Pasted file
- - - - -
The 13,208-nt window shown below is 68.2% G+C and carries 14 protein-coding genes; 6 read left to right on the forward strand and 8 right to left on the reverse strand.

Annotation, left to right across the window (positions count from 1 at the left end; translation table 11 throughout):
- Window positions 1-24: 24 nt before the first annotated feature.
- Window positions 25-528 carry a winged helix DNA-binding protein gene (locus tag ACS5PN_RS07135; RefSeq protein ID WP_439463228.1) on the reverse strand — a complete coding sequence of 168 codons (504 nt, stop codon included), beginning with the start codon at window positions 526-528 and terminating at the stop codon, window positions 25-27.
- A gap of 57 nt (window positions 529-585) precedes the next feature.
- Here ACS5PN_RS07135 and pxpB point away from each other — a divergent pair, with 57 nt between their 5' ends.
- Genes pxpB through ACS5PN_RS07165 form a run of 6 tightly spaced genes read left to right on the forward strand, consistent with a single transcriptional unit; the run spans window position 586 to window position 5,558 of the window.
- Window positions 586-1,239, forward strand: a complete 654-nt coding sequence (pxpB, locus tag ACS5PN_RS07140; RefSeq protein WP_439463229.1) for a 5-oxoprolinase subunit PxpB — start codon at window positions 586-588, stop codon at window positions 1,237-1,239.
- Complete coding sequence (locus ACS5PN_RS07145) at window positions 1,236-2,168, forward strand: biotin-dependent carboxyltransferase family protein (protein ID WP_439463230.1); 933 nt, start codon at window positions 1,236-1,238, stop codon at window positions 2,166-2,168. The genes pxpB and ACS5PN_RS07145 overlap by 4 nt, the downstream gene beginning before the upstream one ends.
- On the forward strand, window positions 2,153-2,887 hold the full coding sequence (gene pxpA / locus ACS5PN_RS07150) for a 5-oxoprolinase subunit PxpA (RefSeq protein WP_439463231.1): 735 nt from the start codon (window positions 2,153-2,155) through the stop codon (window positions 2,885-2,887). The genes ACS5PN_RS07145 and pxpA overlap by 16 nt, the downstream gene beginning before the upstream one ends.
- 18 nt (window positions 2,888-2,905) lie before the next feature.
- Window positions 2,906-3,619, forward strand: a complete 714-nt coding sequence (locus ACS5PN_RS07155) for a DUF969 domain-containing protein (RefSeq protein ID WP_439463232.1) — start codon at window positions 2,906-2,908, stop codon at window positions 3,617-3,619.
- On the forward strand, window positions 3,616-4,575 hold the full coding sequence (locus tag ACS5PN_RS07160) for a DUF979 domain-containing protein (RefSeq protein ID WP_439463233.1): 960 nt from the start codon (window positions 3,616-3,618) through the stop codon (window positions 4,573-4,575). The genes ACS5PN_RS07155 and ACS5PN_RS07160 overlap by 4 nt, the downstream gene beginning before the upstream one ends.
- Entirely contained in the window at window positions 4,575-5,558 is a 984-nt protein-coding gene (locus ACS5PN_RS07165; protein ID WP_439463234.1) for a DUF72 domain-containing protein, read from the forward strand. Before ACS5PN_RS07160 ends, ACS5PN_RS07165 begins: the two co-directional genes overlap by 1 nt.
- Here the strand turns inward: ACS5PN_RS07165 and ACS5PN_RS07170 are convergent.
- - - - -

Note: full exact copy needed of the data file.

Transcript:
The 13,208-nt window shown below is 68.2% G+C and carries 14 protein-coding genes; 6 read left to right on the forward strand and 8 right to left on the reverse strand.

Annotation, left to right across the window (positions count from 1 at the left end; translation table 11 throughout):
- Window positions 1-24: 24 nt before the first annotated feature.
- Window positions 25-528 carry a winged helix DNA-binding protein gene (locus tag ACS5PN_RS07135; RefSeq protein ID WP_439463228.1) on the reverse strand — a complete coding sequence of 168 codons (504 nt, stop codon included), beginning with the start codon at window positions 526-528 and terminating at the stop codon, window positions 25-27.
- A gap of 57 nt (window positions 529-585) precedes the next feature.
- Here ACS5PN_RS07135 and pxpB point away from each other — a divergent pair, with 57 nt between their 5' ends.
- Genes pxpB through ACS5PN_RS07165 form a run of 6 tightly spaced genes read left to right on the forward strand, consistent with a single transcriptional unit; the run spans window position 586 to window position 5,558 of the window.
- Window positions 586-1,239, forward strand: a complete 654-nt coding sequence (pxpB, locus tag ACS5PN_RS07140; RefSeq protein WP_439463229.1) for a 5-oxoprolinase subunit PxpB — start codon at window positions 586-588, stop codon at window positions 1,237-1,239.
- Complete coding sequence (locus ACS5PN_RS07145) at window positions 1,236-2,168, forward strand: biotin-dependent carboxyltransferase family protein (protein ID WP_439463230.1); 933 nt, start codon at window positions 1,236-1,238, stop codon at window positions 2,166-2,168. The genes pxpB and ACS5PN_RS07145 overlap by 4 nt, the downstream gene beginning before the upstream one ends.
- On the forward strand, window positions 2,153-2,887 hold the full coding sequence (gene pxpA / locus ACS5PN_RS07150) for a 5-oxoprolinase subunit PxpA (RefSeq protein WP_439463231.1): 735 nt from the start codon (window positions 2,153-2,155) through the stop codon (window positions 2,885-2,887). The genes ACS5PN_RS07145 and pxpA overlap by 16 nt, the downstream gene beginning before the upstream one ends.
- 18 nt (window positions 2,888-2,905) lie before the next feature.
- Window positions 2,906-3,619, forward strand: a complete 714-nt coding sequence (locus ACS5PN_RS07155) for a DUF969 domain-containing protein (RefSeq protein ID WP_439463232.1) — start codon at window positions 2,906-2,908, stop codon at window positions 3,617-3,619.
- On the forward strand, window positions 3,616-4,575 hold the full coding sequence (locus tag ACS5PN_RS07160) for a DUF979 domain-containing protein (RefSeq protein ID WP_439463233.1): 960 nt from the start codon (window positions 3,616-3,618) through the stop codon (window positions 4,573-4,575). The genes ACS5PN_RS07155 and ACS5PN_RS07160 overlap by 4 nt, the downstream gene beginning before the upstream one ends.
- Entirely contained in the window at window positions 4,575-5,558 is a 984-nt protein-coding gene (locus ACS5PN_RS07165; protein ID WP_439463234.1) for a DUF72 domain-containing protein, read from the forward strand. Before ACS5PN_RS07160 ends, ACS5PN_RS07165 begins: the two co-directional genes overlap by 1 nt.
- Here the strand turns inward: ACS5PN_RS07165 and ACS5PN_RS07170 are convergent.